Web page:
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Azamara Journey Cruise Review
4.5 / 5.0
Cruise Critic Editor Rating
829 Reviews

From the Baltic to the Med

Azamara Journey Cruise Review by Literary Lynne

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Trip Details
  • Sail Date: Aug 2009
  • Destination: the Western Mediterranean
  • Cabin Type: undefined

Our wonderful cruise began with a short flight from Heathrow to Copenhagen, followed by a very easy and inexpensive 12 minute train journey to Copenhagen Central Station then an expensive taxi ride to Frihaven where the Journey was berthed. We arrived around 12noon and although the seemingly local staff were well intentioned, they didn't seem to know what they were doing. They got us to fill in forms about whether we had recently been ill or not and then asked us to sit in groups for a while. Eventually they called us to join a long queue to check in, even though we are Elite CC members and there was a separate check-in, they still directed us to the long queue! Anyway, it still only took about 20 minutes in total and we were soon welcomed on board with a glass of pink fizz.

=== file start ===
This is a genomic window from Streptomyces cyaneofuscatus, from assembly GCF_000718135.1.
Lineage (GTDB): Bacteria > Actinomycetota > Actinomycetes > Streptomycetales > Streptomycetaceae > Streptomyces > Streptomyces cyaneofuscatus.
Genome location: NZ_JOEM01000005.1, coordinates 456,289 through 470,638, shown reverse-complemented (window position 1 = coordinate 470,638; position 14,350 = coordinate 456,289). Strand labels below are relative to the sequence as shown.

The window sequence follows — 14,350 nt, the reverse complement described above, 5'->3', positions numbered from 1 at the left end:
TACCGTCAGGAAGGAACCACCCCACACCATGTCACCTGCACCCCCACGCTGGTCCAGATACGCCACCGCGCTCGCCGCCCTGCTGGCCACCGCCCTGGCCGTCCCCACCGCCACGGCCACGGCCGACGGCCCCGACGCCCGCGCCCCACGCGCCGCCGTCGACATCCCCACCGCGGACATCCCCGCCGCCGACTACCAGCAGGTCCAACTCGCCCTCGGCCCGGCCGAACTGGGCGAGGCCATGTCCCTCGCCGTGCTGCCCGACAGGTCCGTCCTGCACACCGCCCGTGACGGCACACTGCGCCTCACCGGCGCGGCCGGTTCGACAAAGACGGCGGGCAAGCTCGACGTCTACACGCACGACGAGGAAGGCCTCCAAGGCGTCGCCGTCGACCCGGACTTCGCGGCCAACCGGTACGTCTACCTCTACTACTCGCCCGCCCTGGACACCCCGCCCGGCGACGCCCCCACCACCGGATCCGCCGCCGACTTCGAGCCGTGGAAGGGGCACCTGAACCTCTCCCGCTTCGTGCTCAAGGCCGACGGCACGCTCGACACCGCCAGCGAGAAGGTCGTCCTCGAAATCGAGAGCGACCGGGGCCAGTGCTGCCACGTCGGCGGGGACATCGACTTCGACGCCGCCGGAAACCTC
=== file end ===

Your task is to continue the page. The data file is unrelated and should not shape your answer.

Once on board, we were invited to leave our carry-ons for transporting to our room, before going up to the Windows Cafe for a delicious lunch. Our room was ready at 1.30pm and it was perfect. We had a 2A balcony cabin (room 6017). It was a good size, lots of storage space, a fridge that was actually cold, binoculars and umbrella to use, slippers and tote bag to keep. Everything was good quality - lovely thick bathrobes, constantly changed luxurious towels, great bed linen, comfortable bed. The bathroom is small, but functional, with constant hot water at all times. Shampoo, conditioner, body lotion and soap are all Elemis products. No shower gel is provided. The interactive tv worked very well and it was good to be able to see and check our on-board account growing rapidly day by day!
We met our butler, Croox, who was really helpful, and immediately brought me a thin pillow, 40 extra coathangers and two wine glasses. You are permitted to bring on 2 bottles of wine at the beginning of the cruise but no more during it, unless you are happy for it to be confiscated until your departure. This seems a bit unfair as the cruise called at Bordeaux and offered excursions to various vineyards. I know this is a topic that has often been discussed on the boards, and I really think that they should allow one bottle of wine to be brought on board at each port of call. Okay, if you take it to the dining room, you can still pay the 25$ corkage fee. I don't think it would detract from bar sales on board either. We brought on our two bottles on arrival and we would have a glass with our evening canapEs on the balcony, but we still had cocktails before dinner, wine every night with dinner, and drinks in the bars following that.